Nearly one in 20 women will procure an abortion in her first 20 years of life, according to a recent analysis by the Guttmacher Institute. By age 30, that number approaches one in five. By age 45, nearly a quarter of American women will abort a child.

Such a staggering figure provokes disbelief. It must be a statistical sleight of hand—a small number of women obtaining many abortions, while the overwhelming majority of women abstain entirely, leaving an average of one in four. Some women do indeed procure multiple abortions. Nevertheless, according to the Guttmacher analysis, the one-in-four statistic reflects individual women. “We used age-specific first abortion rates to estimate the lifetime incidence of abortion,” write the authors of the study. No matter how many abortions a woman will procure during her lifetime, roughly one in four will obtain at least one.

For decades, the pro-life movement has focused on scientific evidence and ethical arguments. That strategy has helped to turn state law and public opinion increasingly against abortion. But if the one-in-four number is correct, evidence and arguments alone will never suffice. What role must guilt and denial play in many Americans’ refusal to acknowledge the reality of abortion? One in four American women will kill at least one of her children. As many as one in four American men will see, actively or passively, at least one of his children killed. If abortion ends a human life, then a quarter of Americans are murderers.

From a scientific perspective, abortion does indeed end a human life. In 1.3% of cases, women abort babies so fully formed they have fingerprints. Over five percent of abortions involve babies developed enough to hiccup. Well over one in ten abortions kills a baby who can swim, cry, and suck his thumb. In nearly one in five cases, mothers abort babies whose fingers, toes, and teeth they might have glimpsed on an ultrasound. Over a third of the time, abortion kills babies with detectable brain waves.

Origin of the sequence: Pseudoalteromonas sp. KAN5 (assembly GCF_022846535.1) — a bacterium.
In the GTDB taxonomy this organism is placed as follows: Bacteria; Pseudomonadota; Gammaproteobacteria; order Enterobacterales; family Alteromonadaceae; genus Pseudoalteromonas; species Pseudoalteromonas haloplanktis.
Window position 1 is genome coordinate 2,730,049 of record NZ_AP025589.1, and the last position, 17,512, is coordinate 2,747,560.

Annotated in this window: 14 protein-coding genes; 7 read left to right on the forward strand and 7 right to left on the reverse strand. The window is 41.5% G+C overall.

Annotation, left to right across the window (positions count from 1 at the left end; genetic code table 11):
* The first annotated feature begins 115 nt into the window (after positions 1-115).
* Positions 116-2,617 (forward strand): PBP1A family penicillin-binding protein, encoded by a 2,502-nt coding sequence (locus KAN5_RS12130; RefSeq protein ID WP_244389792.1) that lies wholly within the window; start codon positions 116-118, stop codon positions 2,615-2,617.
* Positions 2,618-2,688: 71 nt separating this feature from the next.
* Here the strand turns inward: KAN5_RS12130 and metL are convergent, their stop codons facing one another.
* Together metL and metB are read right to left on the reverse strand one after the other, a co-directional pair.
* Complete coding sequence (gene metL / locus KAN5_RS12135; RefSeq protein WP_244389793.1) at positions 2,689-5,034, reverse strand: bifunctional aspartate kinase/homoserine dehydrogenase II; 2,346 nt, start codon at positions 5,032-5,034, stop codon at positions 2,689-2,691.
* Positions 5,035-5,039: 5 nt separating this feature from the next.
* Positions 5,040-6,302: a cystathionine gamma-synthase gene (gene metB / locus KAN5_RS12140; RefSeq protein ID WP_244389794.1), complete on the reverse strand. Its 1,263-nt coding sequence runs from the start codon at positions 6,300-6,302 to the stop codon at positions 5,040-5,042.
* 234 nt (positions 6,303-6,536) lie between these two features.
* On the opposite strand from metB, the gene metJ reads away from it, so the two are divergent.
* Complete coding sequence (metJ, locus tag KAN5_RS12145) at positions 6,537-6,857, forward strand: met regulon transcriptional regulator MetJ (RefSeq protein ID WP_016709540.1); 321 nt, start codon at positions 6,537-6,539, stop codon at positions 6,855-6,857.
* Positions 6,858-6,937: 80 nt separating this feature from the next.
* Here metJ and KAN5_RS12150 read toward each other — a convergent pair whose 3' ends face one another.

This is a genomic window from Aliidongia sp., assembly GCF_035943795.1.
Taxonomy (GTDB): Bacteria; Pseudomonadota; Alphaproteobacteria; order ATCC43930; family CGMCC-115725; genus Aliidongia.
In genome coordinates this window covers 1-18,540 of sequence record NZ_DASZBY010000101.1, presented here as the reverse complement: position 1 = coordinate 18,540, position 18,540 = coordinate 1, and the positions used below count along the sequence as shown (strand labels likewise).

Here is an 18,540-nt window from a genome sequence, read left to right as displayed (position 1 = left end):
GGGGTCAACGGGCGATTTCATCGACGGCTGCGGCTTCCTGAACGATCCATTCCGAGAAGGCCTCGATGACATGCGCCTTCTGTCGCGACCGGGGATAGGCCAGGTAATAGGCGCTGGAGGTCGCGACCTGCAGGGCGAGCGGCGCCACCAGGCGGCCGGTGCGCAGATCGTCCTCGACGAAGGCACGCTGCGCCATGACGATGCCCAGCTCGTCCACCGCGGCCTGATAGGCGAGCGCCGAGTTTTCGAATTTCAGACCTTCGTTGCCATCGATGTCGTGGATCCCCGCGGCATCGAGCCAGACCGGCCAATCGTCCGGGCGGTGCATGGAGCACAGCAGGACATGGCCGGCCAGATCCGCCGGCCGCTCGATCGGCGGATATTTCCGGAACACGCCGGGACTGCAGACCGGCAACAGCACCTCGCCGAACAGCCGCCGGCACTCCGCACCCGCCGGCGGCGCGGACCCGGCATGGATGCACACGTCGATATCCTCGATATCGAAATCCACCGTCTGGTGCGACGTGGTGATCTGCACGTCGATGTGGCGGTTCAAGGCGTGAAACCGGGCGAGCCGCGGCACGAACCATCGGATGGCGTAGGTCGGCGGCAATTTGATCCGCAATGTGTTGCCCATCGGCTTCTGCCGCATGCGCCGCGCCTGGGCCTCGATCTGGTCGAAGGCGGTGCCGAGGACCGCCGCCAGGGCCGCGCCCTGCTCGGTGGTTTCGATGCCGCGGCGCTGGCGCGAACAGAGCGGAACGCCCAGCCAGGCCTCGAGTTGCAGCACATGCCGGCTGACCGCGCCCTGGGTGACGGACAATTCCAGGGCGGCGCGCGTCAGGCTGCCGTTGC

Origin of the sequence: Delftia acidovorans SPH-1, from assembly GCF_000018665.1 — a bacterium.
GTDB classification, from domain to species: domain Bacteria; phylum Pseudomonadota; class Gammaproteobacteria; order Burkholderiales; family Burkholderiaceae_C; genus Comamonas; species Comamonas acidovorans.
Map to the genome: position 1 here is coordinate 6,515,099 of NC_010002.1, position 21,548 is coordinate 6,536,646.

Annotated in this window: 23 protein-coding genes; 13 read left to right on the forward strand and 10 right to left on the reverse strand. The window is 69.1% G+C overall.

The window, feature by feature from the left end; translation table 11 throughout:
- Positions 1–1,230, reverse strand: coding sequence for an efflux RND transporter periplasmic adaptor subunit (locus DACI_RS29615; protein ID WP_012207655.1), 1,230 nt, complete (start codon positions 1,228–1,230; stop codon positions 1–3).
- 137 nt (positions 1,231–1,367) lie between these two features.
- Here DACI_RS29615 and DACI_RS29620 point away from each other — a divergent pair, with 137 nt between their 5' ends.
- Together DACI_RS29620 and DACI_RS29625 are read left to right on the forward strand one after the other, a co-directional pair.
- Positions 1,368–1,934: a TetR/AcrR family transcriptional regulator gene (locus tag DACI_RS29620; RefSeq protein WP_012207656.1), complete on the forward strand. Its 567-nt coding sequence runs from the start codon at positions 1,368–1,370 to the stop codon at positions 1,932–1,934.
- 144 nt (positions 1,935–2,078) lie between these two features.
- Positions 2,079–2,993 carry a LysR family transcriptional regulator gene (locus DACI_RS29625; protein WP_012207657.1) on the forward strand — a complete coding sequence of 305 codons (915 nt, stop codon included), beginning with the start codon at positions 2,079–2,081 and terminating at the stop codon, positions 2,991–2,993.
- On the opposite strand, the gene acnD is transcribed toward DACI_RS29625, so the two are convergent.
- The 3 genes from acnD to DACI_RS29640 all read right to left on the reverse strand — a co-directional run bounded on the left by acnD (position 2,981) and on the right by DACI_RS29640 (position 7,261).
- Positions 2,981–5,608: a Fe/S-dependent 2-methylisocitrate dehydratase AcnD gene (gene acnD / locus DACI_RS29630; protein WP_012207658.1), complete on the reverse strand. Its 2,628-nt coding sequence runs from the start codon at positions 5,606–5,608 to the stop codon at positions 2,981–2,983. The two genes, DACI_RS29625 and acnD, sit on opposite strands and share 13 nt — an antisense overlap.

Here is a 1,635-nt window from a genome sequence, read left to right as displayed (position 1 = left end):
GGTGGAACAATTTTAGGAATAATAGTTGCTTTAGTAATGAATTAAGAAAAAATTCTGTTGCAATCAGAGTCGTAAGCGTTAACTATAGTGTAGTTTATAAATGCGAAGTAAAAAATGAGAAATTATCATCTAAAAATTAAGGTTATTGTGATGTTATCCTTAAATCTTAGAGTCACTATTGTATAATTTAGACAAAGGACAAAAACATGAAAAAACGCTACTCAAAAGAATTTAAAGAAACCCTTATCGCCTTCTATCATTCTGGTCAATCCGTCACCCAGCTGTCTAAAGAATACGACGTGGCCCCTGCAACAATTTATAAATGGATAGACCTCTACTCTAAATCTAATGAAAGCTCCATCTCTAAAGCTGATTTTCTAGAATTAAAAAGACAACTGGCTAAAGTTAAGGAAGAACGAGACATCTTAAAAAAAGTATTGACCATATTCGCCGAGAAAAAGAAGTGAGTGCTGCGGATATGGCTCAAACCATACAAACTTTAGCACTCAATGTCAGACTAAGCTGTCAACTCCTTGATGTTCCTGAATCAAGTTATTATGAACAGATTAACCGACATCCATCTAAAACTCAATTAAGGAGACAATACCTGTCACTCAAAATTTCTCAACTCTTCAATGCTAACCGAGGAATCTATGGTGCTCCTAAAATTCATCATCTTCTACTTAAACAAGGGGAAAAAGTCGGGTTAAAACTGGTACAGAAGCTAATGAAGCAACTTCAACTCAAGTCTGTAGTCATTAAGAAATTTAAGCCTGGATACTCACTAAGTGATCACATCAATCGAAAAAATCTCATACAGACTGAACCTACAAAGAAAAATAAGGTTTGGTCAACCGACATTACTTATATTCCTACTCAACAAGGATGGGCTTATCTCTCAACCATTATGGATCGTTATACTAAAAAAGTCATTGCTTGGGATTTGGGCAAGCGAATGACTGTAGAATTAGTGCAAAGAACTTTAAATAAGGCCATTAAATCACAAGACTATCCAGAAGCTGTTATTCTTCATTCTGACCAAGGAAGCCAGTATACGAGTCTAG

The remaining two-thirds of abortions occur within eight weeks of the mother’s missed period, at which point the baby has already developed a beating heart. By week five, the baby starts to form his central nervous system. By week four, the baby has the beginnings of his digestive system. At the very moment of conception, the baby has unique human DNA and exhibits all the characteristics of life.

From an ethical perspective, the killing of innocent human beings is wrong. Unborn babies—that is, fetuses, embryos, and even “zygotes”—are innocent human beings. Therefore, it is wrong to kill them.

From a religious perspective, the Bible in both the Old and New Testament affirms the sinfulness of murder, the sanctity of life, and the humanity of unborn babies. As Fr. Frank Pavone, the National Director of Priests for Life, observes, the phrase “conceived and bore” appears repeatedly in Genesis. The psalmist, who was ‘knit in his mother’s womb,’ traces his identity to his moment of conception in Psalm 51:7. Luke uses the same word to describe children before and after birth. The Apostle Paul writes, “God…from my mother’s womb had set me apart and called me through his grace.”

No argument for abortion survives scientific, philosophical, or theological scrutiny. Exasperated pro-lifers wonder how so many Americans can persist in denying the obvious. The better question is, how could they not? How could a quarter of Americans ever admit to murdering their own children? In recent years, abortion supporters have stopped calling for the practice to remain “safe, legal, and rare.” Today they “shout” their abortions. Who are they trying to convince? The pro-abortion movement, bereft of arguments, now seeks merely to ease the guilt of its practitioners.

As pro-life advocates continue to expose the scientific and ethical reality of abortion, we must also console the millions of Americans who carry the heavy burden of an enormous sin. A guilty mind will rationalize even an ultrasound image. As we show the world those pictures, we must also reveal the prospect of redemption.

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